About the works
Objects depicted in Daisuke Fukunaga’s painting are something too ordinary for us to pay attention everyday – places or objects we have forgotten, such as a shabby vacant lot, a dark basement of the construction building without wiring, old cleaning tools like mops, tires, and wastes. With his “representationalism” approach, these objects seem to throw off its functional meanings attached to them and wriggle like animals, as if they had emotions and personalities.
Personified objects against the dramatic backgrounds in Fukunaga’s paintings evoke strongly and theatrically, emphasized by being depicted on large canvases. The senses of endless depth and presence as materials attract viewers.
Art critic Noi Sawaragi explained the association between Fukunaga’s paintings and the Mono-ha from the 1970’s as follows:
“Fukunaga’s paintings show an unexpected connection to the Mono-ha (School of things). Of course, this does not mean that they belong to the Mono-ha in the original meaning of the term (although there is really no such a thing), but in a quite expanded sense.” “What I want to point out is that the mop is simply there. It is strange, surprising, and uncanny. To use Heidegger’s phraseology, it reveals the ground of being that underlies the mop as an existing entity. This irregular situation presents an encounter with things that is prior to any discussion of physical things as just they are.” (Noi Sawaragi, From Fried Tofu in a Kitchen to a Used Mop, Daisuke Fukunaga exhibition catalogue, Tomio Koyama Gallery, 2008)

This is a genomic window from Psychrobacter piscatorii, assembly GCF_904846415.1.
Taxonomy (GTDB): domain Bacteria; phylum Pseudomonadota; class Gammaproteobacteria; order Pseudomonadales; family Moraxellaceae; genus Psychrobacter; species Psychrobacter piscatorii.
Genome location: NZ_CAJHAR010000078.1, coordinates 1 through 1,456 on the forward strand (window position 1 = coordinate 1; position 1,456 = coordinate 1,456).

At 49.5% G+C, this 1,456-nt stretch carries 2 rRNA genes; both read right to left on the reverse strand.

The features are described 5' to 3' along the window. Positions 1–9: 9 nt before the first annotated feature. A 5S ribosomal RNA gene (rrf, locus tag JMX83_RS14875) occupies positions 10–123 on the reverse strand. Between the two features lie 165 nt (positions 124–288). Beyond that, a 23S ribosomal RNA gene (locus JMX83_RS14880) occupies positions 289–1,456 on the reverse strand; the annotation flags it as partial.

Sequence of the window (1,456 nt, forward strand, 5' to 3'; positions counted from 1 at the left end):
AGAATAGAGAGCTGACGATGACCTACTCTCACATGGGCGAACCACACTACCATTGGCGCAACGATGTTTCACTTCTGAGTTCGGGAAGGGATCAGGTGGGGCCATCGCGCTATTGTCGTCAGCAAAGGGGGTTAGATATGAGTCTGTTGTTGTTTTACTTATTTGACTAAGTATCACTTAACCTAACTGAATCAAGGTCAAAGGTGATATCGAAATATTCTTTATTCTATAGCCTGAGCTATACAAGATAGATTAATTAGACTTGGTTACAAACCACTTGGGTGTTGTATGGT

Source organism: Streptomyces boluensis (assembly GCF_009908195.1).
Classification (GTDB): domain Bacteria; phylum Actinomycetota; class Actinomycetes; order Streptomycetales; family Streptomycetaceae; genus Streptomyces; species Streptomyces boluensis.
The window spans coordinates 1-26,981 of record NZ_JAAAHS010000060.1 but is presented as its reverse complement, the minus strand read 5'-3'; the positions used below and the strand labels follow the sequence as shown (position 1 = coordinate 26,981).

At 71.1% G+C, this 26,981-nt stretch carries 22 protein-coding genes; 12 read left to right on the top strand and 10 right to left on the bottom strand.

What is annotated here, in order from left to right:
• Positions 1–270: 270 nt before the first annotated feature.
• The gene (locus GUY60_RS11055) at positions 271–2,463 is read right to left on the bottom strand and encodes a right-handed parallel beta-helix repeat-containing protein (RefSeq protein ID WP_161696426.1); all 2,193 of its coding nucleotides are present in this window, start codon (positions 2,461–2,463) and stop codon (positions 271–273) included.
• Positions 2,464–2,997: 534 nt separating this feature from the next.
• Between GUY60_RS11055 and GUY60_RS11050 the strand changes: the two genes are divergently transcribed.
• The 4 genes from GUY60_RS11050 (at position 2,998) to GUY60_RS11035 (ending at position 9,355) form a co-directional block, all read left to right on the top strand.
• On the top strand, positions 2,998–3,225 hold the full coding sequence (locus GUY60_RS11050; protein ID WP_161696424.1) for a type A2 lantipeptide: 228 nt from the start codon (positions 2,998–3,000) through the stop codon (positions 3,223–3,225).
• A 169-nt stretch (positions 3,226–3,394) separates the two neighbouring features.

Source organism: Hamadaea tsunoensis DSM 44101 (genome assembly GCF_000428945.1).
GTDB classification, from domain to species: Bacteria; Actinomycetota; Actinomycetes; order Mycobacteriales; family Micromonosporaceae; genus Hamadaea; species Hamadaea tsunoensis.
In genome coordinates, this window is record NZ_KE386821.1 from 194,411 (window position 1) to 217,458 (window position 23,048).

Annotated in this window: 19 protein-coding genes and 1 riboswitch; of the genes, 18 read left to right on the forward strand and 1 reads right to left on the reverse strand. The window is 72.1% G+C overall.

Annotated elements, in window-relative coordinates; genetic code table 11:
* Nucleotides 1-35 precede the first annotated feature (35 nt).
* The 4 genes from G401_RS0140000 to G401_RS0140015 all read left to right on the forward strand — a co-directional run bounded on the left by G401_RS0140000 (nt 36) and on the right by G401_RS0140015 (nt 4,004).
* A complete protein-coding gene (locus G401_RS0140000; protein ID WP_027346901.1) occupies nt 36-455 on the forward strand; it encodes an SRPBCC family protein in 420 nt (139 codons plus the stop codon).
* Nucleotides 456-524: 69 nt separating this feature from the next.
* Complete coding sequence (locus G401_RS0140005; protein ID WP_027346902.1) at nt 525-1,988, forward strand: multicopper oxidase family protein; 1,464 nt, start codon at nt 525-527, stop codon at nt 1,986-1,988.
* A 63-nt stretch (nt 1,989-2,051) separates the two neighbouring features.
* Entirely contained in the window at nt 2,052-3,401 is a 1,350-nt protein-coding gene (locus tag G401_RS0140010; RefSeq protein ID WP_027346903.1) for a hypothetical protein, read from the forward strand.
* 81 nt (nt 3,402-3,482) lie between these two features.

Art critic Midori Matsui also remarked on Fukunaga’s paintings as follows:
“Fukunaga’s painting first attracts the spectators with the physical presence of his objects and their convulsive impression that invites personification, and then makes the spectators think of the difficulty of painting consistently in the world that has lost the teleological scenario. His expression thus inadvertently speaks for the common problem of his contemporary painters, while ensuring his own sincere commitment to the act of painting.” (Midori Matsui,“VOCA 2009” Exhibition Catalogue, The Ueno Royal Museum, 2009)
Fiction and reality dissolve into each other in Fukunaga’s paintings, and there emerge dense and idiosyncratic senses. They are embraced by his paintings, with awe and gaze towards the existence of these objects that Fukunaga describes, “ I do not know why but I’m obsessive to look at”.
Artist’s comment for this exhibition
The exhibition will feature about 10 new paintings. Fukunaga describes new works and the title of this exhibition as follows:
” It is unexplainable but sometimes I see mops on the corner, abandoned tires on roads, wheels displayed in show windows, and motorbike seats high-lightened under the street lights as indescribable sculptures. These objects are sculpted and changed everyday by being used under the various environments of locations, passage of the time, and amounts of light. I capture my astonishment I experience from encountering the traces of these changes, and document the emotions I find there and senses of feelings onto paintings. With eyes of a stray cat wondering aimlessly and staring into something.”
This will be Fukunaga’s fifth solo exhibition at Tomio Koyama Gallery after two years since the last solo exhibition at Tomio Koyama Gallery Kyoto in 2013.